Honeywell OneWireless proclaimed universal, simple, efficient

Honeywell introduced its long-awaited wireless system today at the Honeywell Users Group Americas Symposium in Phoenix.

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From the Editors of CONTROL

Jeff BeckerDubbed OneWireless, the offering from Honeywell is a mesh network that supports multiple wireless-enabled applications and devices within a single environment. OneWireless supports multiple industrial protocols (e.g., HART, Modbus, OPC) simultaneously, providing a single wireless network that is simple to manage and efficient to operate.

“This is what customers have been requesting,” said Honeywell Director of Business Development Dave Kaufman, “because they want to both protect their investment in multiple legacy application protocols and benefit from the latest technology and wider range of applications.” Kaufman went on to say, “Honeywell is committed to complying with the SP100 standard as it emerges and to providing an easy migration mechanism to the final standard for customers who deploy the current version of OneWireless.”

Scalable to 30,000 devices, OneWireless supports existing Honeywell XYR 5000 wireless transmitters, which started shipping in 2004 and are now installed at more than 500 industrial sites, as well as the company’s new line of XYR 6000 transmitters, which includes corrosion, gauge pressure, differential pressure, high-level analog input and temperature transmitters. The solution also supports wired transmitters, mobile worker devices such as IntelaTrac PKS and Mobile Station, and standard Wi-Fi and Ethernet clients. The open, standards-based infrastructure allows manufacturers to take advantage of new applications as they become available.

OneWireless is a “leapfrog” technology designed to not only show what an eventual SP100 network and device system could be, but to make available systems and solutions using many of the technologies that may likely be incorporated into the final S100.11a standard when it is released in 2008.

Integral to the technology is the ability to include not just process instruments, but also monitoring of a wide variety of non-process variables such as leak detection and repair points, safety showers, and mobile operator workstations.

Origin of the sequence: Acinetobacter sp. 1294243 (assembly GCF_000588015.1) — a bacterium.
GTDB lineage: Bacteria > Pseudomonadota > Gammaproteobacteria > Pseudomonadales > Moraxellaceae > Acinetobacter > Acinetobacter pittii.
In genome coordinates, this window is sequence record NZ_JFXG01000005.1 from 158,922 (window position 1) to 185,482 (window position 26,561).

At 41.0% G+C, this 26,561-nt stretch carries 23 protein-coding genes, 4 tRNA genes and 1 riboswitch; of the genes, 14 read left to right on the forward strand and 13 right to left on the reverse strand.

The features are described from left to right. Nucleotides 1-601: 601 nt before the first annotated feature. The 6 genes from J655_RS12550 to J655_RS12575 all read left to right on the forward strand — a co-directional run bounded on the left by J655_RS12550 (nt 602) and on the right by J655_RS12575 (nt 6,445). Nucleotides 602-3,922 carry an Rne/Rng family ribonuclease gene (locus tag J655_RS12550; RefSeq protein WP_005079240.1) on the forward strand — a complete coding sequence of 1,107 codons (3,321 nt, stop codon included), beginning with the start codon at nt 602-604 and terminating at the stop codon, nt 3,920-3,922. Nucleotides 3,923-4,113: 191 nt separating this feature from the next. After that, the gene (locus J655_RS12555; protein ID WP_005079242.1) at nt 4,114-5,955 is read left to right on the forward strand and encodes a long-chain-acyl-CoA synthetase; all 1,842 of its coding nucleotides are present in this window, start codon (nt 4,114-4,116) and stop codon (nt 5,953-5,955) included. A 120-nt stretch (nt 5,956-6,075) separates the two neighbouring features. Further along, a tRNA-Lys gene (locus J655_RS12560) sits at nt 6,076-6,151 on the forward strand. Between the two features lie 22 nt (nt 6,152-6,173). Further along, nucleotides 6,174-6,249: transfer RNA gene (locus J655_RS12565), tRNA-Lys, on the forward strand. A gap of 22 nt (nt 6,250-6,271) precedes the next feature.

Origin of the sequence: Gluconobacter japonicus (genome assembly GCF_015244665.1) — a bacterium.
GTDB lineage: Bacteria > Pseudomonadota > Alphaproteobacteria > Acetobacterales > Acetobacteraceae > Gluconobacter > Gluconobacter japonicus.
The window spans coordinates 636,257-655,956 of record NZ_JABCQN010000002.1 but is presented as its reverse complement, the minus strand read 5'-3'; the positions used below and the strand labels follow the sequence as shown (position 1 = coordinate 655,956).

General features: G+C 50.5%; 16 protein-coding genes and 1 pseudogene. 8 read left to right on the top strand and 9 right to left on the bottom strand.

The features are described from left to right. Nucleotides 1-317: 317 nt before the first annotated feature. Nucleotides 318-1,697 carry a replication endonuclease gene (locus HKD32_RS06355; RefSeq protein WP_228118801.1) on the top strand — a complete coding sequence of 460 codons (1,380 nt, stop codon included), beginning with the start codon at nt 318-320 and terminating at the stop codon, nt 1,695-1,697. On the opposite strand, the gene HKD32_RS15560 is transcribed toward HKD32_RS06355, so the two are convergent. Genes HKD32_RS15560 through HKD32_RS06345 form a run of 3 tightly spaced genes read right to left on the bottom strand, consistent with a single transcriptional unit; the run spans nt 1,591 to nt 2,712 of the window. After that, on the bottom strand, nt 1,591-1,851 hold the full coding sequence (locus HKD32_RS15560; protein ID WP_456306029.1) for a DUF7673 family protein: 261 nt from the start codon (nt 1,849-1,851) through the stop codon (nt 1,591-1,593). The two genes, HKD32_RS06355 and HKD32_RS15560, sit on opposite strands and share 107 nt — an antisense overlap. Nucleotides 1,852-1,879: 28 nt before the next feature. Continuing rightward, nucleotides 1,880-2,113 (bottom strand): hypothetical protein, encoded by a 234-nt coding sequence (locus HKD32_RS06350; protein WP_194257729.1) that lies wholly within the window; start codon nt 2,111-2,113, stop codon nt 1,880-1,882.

The demo on display at HUG showed both a frequency-hopping spread-spectrum multimode gateway, which is the product slated to ship in July, and a prototype of the 802.15.4 radio that is expected to be the device used in the first release of the SP100 standard.

Key to the scalability and flexibility of the network is the ability to incorporate all the existing industrial protocols. “You have to remember to separate the network from the protocol,” Kaufman said repeatedly in discussions after the press conference.

“We’re taking orders this week,” added Jeff Becker, director of global wireless business, “and we will be shipping in July.” He continued, “This is a global launch. These products have been certified for shipment and use anywhere, in any country.” First out of the box are the XYR 6000 temperature and pressure transmitters, and Honeywell is offering a “starter kit” consisting of two transmitters and a multimode gateway with operating software.

At the same press conference, Honeywell announced HILS (Honeywell Instant Locator Service), which works with the OneWireless network and provides a mustering system with instant location service for personnel. HILS will ship in third quarter 2007. HILS is integrated with Experion, and will eventually provide asset tracking, including the ability to even tie a specific asset to a specific operator.

“The key takeaway,” Becker added, “is that OneWireless is designed for the future.”

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